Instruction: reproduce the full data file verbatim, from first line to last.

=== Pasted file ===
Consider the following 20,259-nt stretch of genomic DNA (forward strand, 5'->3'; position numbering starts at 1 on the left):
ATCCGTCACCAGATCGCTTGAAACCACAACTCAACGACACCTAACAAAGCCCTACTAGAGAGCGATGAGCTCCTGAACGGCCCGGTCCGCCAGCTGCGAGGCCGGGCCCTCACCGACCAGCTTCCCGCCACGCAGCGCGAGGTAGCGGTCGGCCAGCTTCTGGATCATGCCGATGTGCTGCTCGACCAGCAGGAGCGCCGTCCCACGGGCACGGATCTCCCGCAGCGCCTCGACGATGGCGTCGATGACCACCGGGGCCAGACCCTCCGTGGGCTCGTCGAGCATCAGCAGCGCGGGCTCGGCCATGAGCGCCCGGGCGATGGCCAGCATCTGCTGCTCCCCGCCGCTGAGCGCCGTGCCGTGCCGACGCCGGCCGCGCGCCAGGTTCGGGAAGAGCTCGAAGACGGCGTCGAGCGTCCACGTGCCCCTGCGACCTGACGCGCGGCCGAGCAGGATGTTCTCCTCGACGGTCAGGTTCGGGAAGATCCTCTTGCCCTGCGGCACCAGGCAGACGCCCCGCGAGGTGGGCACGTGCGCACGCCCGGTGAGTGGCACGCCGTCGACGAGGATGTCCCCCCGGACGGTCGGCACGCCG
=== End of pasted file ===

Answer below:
Consider the following 20,259-nt stretch of genomic DNA (forward strand, 5'->3'; position numbering starts at 1 on the left):
ATCCGTCACCAGATCGCTTGAAACCACAACTCAACGACACCTAACAAAGCCCTACTAGAGAGCGATGAGCTCCTGAACGGCCCGGTCCGCCAGCTGCGAGGCCGGGCCCTCACCGACCAGCTTCCCGCCACGCAGCGCGAGGTAGCGGTCGGCCAGCTTCTGGATCATGCCGATGTGCTGCTCGACCAGCAGGAGCGCCGTCCCACGGGCACGGATCTCCCGCAGCGCCTCGACGATGGCGTCGATGACCACCGGGGCCAGACCCTCCGTGGGCTCGTCGAGCATCAGCAGCGCGGGCTCGGCCATGAGCGCCCGGGCGATGGCCAGCATCTGCTGCTCCCCGCCGCTGAGCGCCGTGCCGTGCCGACGCCGGCCGCGCGCCAGGTTCGGGAAGAGCTCGAAGACGGCGTCGAGCGTCCACGTGCCCCTGCGACCTGACGCGCGGCCGAGCAGGATGTTCTCCTCGACGGTCAGGTTCGGGAAGATCCTCTTGCCCTGCGGCACCAGGCAGACGCCCCGCGAGGTGGGCACGTGCGCACGCCCGGTGAGTGGCACGCCGTCGACGAGGATGTCCCCCCGGACGGTCGGCACGCCG